By Con George-Kotzabasis
Professor Varoufakis loves metaphors, especially those penned by him! So I too will use a metaphor even if he will hate it. The Modest Proposal (MP) is the offspring of the comely wedlock of Stewart Holland and Yanis Varoufakis but as time passes even beautiful grooms and brides show their wrinkles and need to do something about their withering state and recover their ‘Bo Derek’ status. Thus a new younger bride was added to the old hag this time with a reputable name, though devoid of any accomplishments, that of James Galbraith, the son of the famous John Galbraith. In the two years of the MP”s existence it was unable to entice any eminent economist to support it and only one economist of run-of-the-mill standing added his name to it, i.e., James Galbraith.
The intellectual weight of both Varoufakis and Galbraith has been amply and brazenly demonstrated by a profound article of theirs published in The New York Times, in which they argued that only the left-wing party of Syriza, a potpourri of Marxists, Trotskyists, and green fear mongers, under its leader Alexis Tsipras, a populist demagogue and a mediocrity to boot, could save Greece from the crisis. That the two professors placed the salvation of Greece on the by now historically obsolete and defunct Marxism, vividly reveals their intellectual credentials and on such reputations they are trying to inveigle and persuade first class economists and serious politicians on the European continent that their MP is the panacea that will pull Europe and its periphery out of its virulent crisis.
But to come to the policies of their MP, which they are re-Christening as The European New Deal in imitation of Roosevelt’s New Deal that presumably pulled America out of the crisis and decreased substantially unemployment, they seem to be unaware that the ‘boom’ between 1933 and 1937 still occurred in conditions of depression as unemployment was still at the level of 15% and the depression only ended with America’s entry into the war as a result of the preparation for the latter and as the unemployed were recruited in the armed forces to fight the axis powers on the seas and beaches of the Pacific and on the deserts and fields of Africa and Europe. Moreover, other countries in the depression recovered more quickly than the U.S.A., for example Canada, as during the Hoover administration, from 1930 to 1933, U.S. unemployment was on average 3.9 points higher than Canada’s unemployment and during Roosevelt’s New Deal, from 1934 to 1941, unemployment on average was 5.9 points higher than Canada’s. But it was one of the greatest economists in America Joseph Schumpeter who passed his withering judgment on the New Deal when he blamed it “for the fact that the U.S.A. which had the best chance of recovering quickly was precisely the one to experience the most unsatisfactory recovery.”
The quackery, however, of their MP lies in its implied claim, after the multiple malinvestments, non-investments, and the gargantuan increase of the inefficient public sector and profuse consumption on credit all of which economically devastated the landscape of Southern Europe, that the recovery of the European Union and its periphery can be achieved without pain. That is why they are silent about any structural reforms and the privatization of the public sector, and the need of increasing competitiveness--which are primal conditions for any sustainable recovery--that inevitably involve severe pain for the majority of the people, especially in conditions of depression. But this is understandable as to admit the necessity of pain would shatter their wish and fanciful fantasy to live in the best of all possible painless worlds, and thus would debunk them from the comforts of an idyllic existence on an earth bound paradise.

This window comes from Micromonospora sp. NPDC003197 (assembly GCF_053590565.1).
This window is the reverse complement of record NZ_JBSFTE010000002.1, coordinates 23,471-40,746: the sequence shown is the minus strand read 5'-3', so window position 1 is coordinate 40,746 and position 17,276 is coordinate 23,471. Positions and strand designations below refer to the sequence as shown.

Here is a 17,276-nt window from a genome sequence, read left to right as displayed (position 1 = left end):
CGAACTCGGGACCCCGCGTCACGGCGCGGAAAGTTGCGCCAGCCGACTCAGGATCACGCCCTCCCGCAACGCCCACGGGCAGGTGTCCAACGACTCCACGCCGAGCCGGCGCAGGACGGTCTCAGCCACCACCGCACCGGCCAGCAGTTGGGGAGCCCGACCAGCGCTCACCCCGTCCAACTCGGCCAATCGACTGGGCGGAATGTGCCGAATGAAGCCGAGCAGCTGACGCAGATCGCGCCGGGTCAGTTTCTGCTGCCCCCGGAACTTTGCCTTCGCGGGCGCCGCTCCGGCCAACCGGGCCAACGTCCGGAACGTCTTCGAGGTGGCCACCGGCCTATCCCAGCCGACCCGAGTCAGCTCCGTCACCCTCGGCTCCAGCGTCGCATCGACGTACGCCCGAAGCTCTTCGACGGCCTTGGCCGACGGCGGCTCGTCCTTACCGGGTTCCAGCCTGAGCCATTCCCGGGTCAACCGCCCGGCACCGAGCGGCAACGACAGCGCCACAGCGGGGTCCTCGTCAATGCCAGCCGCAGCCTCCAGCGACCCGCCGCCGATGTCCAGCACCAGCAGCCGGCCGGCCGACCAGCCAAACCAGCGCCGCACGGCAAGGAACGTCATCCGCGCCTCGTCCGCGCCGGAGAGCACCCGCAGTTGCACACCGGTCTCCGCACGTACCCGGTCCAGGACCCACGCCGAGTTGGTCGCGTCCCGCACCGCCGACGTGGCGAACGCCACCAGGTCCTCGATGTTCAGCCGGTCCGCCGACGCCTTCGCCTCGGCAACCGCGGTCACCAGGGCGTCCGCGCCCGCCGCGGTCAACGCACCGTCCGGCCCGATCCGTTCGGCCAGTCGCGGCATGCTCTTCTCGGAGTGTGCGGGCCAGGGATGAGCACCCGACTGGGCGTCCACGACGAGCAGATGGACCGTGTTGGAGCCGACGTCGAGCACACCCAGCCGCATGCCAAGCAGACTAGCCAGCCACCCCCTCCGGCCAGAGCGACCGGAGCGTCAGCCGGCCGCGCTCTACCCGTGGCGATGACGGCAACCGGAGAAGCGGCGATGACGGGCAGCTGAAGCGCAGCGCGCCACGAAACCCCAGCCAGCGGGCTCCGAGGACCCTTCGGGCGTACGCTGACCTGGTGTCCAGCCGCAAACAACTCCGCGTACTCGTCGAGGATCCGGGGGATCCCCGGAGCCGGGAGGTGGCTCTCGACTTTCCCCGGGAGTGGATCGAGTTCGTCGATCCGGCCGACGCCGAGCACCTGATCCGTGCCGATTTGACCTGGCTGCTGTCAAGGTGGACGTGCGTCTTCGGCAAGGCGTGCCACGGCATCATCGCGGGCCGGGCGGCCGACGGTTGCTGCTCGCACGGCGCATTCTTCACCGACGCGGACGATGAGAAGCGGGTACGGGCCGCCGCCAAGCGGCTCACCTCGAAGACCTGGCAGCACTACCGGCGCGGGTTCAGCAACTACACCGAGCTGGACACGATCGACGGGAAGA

Furthermore, and this is the most important factor, the crux of their MP is based on an assumption, whose chances of being realized is infinitesimally small, that the issuing of bonds by the ECB and the European Investment Bank (EIB) will be bought by public and private institutions as well as individuals to the degree necessary so the former can fund their programs and thus start the roll of the recovery. It will be hardly reassuring to these institutions and individuals however, to know that their money will be invested in countries of the European periphery with their chronic record of being economically underperforming and default looming is the order of the day. Who would be willing to invest in a seat on the Titanic? It is easy to buy bonds during a time of prosperity but is it as easy to buy them in conditions of economic crisis when there is greater uncertainty about future prospects? Moreover, what reassurance and confidence will render to the public a clause of “super-seniority status” that clearly adumbrates a high probability of “hard default?” It is precisely in highly risk conditions that such clauses are necessary. And once one inadvertently flags such a high risk one turns the market more bearish and scares members of the public from purchasing bonds. In such conditions Keynes’s “liquidity trap” reigns! So what is the fate of the MP, if the bonds purchased by institutions and the public are not adequate in number to finance the grandiose scheme of a European New Deal, other than its inglorious burial! And what will happen to Yanis Varoufakis? Will he abdicate from his vocation as an economist and enter successfully another profession, such as futurology, to compensate for his failure as an economist?
Lastly, what real resources other than artificial ones, such as the printing press and inflation, have the ECB, the EIB, and the European Stability Mechanism for launching a program of such huge dimensions? These are the questions that make the scientific validity of the Modest Proposal dubious. And these unanswered questions by the sires of the MP turn the latter intellectually untouchable to serious economists.